Boris Johnson did not knowingly mislead Parliament over partygate, a senior Cabinet minister has said.
Northern Ireland secretary Chris Heaton-Harris offered a staunch defence of the former prime minister on Sunday, after a Privileges Committee report found that evidence strongly suggested breaches of coronavirus rules would have been “obvious” to Johnson.
Heaton-Harris, who served as Johnson’s chief whip, said he “does not believe for one second” that the former PM misled MPs.
Speaking on Sophy Ridge On Sunday on Sky News, he said Johnson is “100%” a man of integrity, adding: “I do not believe for one second Boris knowingly misled Parliament.
“I don’t think he will be found to have misled Parliament.
“In this country, you’re innocent until you’re proven guilty. I’m absolutely convinced Boris did not knowingly mislead Parliament.”
He later repeated his defence on the Sunday With Laura Kuenssberg programme, but was pressed on whether this is the official Government line.
Heaton-Harris replied: “I don’t think there’s a Government official position. There’s a parliamentary process going on. And I think we would wait to see what came out of that parliamentary process.”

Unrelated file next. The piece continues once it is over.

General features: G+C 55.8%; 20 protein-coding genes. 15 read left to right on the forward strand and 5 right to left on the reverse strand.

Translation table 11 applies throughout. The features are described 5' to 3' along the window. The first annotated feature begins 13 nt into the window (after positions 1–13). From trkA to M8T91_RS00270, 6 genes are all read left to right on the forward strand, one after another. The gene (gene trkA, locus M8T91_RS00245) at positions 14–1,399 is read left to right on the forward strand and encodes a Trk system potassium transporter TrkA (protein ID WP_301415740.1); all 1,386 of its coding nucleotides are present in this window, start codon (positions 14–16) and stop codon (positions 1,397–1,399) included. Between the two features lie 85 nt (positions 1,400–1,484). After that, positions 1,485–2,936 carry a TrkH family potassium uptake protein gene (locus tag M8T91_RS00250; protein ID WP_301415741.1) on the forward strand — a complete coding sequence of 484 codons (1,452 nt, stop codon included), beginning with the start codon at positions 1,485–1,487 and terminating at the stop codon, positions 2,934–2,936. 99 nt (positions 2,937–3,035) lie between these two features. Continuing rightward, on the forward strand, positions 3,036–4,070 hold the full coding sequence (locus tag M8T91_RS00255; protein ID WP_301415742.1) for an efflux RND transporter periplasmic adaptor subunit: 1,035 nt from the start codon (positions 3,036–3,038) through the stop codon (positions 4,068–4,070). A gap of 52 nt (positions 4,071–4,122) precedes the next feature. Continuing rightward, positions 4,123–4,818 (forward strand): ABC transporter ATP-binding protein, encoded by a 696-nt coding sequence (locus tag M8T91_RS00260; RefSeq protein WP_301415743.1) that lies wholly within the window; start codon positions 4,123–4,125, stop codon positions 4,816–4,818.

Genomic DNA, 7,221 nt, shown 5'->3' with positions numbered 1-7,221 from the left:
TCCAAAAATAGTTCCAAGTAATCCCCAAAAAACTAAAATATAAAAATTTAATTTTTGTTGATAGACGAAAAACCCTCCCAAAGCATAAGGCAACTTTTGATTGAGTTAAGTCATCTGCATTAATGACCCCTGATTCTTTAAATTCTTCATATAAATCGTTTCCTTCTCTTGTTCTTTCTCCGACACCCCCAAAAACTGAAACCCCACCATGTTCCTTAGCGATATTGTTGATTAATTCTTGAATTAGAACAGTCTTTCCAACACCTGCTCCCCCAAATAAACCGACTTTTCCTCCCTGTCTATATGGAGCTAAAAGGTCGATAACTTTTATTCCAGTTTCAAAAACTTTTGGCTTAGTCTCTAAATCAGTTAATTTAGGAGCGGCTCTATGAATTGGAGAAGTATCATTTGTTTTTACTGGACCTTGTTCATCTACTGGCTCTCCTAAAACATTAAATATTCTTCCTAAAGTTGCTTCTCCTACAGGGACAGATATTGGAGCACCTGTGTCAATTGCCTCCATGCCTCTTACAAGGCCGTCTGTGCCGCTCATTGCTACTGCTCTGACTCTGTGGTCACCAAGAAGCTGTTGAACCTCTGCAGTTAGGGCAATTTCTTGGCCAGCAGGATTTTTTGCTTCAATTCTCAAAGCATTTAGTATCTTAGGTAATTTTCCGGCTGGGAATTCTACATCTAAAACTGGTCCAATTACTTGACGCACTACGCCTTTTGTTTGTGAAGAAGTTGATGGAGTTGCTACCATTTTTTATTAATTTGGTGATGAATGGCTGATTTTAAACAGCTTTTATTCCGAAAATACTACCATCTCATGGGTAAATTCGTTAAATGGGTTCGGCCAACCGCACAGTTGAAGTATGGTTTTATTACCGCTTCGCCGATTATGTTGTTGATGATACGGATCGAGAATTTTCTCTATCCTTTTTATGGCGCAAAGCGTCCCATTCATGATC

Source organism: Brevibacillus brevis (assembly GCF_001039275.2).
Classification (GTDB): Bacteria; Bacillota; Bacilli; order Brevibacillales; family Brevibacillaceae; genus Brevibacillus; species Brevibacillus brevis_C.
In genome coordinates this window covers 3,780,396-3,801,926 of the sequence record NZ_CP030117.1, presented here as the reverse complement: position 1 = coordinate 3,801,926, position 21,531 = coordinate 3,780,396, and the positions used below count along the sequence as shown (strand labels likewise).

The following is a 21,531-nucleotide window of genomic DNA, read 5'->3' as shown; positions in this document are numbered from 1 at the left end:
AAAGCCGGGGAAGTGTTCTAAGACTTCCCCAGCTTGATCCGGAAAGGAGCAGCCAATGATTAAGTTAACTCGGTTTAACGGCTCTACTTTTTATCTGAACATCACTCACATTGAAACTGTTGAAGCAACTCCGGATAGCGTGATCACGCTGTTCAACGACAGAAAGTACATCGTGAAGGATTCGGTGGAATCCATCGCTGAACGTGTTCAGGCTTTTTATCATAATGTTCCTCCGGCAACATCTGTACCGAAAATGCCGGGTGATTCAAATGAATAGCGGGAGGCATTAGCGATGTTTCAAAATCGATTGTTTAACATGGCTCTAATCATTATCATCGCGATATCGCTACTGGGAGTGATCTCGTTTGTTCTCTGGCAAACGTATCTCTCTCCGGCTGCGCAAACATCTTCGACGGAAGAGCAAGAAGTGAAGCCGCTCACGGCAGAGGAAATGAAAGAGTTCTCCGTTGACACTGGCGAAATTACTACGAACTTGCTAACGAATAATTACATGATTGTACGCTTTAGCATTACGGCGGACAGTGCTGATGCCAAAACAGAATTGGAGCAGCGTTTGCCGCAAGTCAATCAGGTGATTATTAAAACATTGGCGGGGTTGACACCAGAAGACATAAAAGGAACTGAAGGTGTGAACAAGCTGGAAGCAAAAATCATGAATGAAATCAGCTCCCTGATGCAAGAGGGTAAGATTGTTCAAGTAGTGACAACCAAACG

The cross-party committee inquiry on Friday said the Commons may have been misled at least four times, with MPs set to cross-examine Johnson later this month.
Johnson has claimed the inquiry’s preliminary report showed he was being “vindicated”, while he and his allies have sought to cast doubt on civil service investigator Sue Gray’s own report into events in Downing Street following her surprise move to Sir Keir Starmer’s office.
According to the written evidence in the committee’s interim report, Johnson remarked that a mid-pandemic leaving party in No 10 was “probably the most unsocially distanced gathering in the UK right now”.
WhatsApp messages given to the inquiry show advisers “struggling” with how parties were within the rules, with one conceding an excuse “blows another great gaping hole in the PM’s account”.
The committee said: “The evidence strongly suggests that breaches of guidance would have been obvious to Mr Johnson at the time he was at the gatherings.
“There is evidence that those who were advising Mr Johnson about what to say to the press and in the House were themselves struggling to contend that some gatherings were within the rules.”
In what is likely to be a highly anticipated appearance, Johnson is expected to give oral evidence as part of the inquiry, in a session broadcast live on television, in the week starting March 20.
Johnson received one of the 126 fines issued by Scotland Yard over lockdown-busting parties in Downing Street and Whitehall.
If found to have lied to Parliament and suspended for more than ten days, he could be forced to face a by-election.